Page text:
A powerful book on communications is Crucial Conversations: Tools for Talking when Stakes are High (Patterson, K., J. Grenny, R. McMillan, and A. Switzler (2002), McGraw-Hill). The authors provide a lot of information and the book is filled with stories, leading to the hard-to-recall problem we’ve previously discussed. However, just remembering the central thesis of this book is extremely helpful.
A crucial conversation is a discussion where stakes are high, opinions vary, and emotions run strong. Due to these factors, the conversation does not usually end well. The results are either a fight, or a flight of silence, leaving the issue unresolved.
The main causes of the fight or flight reaction is the differing understanding of the facts and the different points of view the parties bring to the table. These perspective differences, coupled with the emotional charge and high stakes, bring conflict.
The solution strategy is to share your perspective and make the other party feel safe in sharing their understanding. Through this sharing, a joint understanding pool is created whereby both parties are seeing the situation from a similar point of view. Through that joint understanding a path to a resolution can be traveled.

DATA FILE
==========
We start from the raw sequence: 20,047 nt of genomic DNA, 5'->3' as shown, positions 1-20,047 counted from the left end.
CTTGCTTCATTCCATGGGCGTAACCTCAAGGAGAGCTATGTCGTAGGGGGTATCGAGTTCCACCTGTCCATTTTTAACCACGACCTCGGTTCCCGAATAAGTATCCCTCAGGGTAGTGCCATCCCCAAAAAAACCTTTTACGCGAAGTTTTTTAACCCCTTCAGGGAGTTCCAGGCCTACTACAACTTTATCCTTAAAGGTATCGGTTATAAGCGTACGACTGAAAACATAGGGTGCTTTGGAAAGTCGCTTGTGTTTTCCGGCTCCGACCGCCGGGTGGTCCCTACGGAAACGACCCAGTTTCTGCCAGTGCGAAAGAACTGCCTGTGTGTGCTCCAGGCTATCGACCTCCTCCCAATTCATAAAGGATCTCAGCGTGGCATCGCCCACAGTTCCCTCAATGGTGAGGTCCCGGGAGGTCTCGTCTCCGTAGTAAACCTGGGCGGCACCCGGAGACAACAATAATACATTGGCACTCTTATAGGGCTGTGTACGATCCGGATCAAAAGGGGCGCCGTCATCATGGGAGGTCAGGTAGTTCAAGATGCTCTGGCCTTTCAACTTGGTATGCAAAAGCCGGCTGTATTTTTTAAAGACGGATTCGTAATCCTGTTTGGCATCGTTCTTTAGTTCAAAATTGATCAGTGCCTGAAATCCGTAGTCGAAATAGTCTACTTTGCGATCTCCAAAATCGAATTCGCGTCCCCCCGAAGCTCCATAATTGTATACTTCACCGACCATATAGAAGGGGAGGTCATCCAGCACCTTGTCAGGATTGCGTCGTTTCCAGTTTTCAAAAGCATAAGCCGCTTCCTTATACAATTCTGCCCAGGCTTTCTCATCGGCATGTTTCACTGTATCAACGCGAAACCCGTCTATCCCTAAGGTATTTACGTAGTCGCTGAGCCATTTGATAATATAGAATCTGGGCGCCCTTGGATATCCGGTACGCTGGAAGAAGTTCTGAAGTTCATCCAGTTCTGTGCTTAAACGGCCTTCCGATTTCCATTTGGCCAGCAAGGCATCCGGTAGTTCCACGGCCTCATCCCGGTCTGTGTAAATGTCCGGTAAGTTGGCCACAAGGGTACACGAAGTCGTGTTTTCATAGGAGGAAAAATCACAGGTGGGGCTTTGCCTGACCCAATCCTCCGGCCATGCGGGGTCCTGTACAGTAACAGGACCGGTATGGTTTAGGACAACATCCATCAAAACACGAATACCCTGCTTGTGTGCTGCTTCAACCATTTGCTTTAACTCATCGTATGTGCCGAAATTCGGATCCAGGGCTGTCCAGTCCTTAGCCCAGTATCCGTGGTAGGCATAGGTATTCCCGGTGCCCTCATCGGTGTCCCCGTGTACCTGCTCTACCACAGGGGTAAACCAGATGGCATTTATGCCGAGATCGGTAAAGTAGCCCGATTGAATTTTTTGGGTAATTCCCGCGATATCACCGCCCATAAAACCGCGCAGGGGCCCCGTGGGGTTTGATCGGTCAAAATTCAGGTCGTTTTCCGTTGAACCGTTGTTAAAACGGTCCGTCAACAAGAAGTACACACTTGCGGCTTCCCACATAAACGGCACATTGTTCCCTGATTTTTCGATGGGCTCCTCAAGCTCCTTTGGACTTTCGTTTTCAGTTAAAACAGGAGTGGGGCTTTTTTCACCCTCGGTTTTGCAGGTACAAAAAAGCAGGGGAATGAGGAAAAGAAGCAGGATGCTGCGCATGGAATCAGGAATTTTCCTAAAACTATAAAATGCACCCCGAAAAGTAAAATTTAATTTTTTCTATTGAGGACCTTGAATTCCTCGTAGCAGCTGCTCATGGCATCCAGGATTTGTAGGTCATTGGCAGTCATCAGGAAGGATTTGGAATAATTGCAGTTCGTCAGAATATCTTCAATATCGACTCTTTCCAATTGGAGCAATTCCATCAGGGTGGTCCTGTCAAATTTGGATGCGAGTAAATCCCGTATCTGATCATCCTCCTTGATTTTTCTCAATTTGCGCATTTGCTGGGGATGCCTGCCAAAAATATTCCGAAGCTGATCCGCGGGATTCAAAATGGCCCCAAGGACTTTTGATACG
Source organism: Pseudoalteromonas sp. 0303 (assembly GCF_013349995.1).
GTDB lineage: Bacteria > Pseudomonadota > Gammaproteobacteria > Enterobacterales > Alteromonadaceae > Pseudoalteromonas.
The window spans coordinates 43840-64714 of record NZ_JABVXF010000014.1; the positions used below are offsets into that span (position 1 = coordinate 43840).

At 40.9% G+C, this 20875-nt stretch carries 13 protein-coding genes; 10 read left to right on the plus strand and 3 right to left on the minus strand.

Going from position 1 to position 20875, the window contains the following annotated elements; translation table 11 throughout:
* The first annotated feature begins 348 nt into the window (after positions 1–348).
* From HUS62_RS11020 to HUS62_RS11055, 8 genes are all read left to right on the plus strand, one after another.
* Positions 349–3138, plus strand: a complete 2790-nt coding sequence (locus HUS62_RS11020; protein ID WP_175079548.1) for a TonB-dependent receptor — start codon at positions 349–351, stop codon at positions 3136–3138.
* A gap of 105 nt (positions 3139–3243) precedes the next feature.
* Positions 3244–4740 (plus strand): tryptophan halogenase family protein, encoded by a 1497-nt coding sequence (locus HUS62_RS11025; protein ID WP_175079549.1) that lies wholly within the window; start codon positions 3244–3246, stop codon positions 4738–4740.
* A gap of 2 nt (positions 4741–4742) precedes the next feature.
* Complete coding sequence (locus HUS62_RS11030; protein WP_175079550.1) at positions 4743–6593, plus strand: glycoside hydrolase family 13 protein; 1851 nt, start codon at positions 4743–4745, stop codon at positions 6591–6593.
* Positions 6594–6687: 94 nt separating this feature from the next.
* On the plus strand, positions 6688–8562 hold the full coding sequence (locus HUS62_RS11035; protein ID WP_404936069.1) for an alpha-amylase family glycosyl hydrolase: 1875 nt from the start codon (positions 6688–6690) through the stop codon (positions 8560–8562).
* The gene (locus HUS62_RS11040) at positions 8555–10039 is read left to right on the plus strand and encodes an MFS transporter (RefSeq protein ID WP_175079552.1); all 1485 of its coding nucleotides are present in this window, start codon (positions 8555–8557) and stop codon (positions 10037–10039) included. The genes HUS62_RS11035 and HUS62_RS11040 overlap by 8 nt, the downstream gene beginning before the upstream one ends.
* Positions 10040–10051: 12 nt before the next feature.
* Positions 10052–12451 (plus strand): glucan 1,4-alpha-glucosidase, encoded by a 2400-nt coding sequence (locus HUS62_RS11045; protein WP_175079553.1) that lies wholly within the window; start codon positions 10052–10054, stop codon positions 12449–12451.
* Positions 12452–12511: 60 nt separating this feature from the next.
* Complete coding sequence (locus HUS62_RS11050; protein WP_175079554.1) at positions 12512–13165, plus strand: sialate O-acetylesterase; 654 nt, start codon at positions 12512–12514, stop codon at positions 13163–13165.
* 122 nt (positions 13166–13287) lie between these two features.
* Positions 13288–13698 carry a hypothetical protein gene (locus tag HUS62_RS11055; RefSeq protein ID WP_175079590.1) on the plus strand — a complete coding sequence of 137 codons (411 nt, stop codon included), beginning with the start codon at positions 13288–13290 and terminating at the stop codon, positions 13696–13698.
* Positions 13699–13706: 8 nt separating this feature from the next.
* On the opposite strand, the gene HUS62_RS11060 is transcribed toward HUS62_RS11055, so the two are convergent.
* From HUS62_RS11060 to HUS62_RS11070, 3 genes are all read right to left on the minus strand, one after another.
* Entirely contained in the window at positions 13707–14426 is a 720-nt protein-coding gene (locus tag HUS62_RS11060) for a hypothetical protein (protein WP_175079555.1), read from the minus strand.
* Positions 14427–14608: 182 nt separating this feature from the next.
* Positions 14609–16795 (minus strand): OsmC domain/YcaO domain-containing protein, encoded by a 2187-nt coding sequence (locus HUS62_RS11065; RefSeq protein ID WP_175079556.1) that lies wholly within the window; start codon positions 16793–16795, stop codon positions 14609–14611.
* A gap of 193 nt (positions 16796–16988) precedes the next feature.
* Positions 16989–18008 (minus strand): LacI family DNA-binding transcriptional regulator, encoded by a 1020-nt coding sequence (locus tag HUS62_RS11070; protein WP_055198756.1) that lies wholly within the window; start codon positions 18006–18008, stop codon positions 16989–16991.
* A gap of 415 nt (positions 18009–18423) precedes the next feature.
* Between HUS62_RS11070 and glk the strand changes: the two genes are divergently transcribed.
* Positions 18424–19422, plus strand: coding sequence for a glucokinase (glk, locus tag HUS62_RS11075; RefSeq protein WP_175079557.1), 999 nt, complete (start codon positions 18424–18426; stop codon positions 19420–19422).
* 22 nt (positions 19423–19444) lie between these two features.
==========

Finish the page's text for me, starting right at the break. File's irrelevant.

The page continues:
The authors provide a wealth of tools and techniques to identify, stabilize and resolve crucial conversations and the book is well worth reading. Until then, just identifying the potential fight and flight situations, and then creating a safe environment to share viewpoints, can greatly increase your chance of successful resolution of critical issues.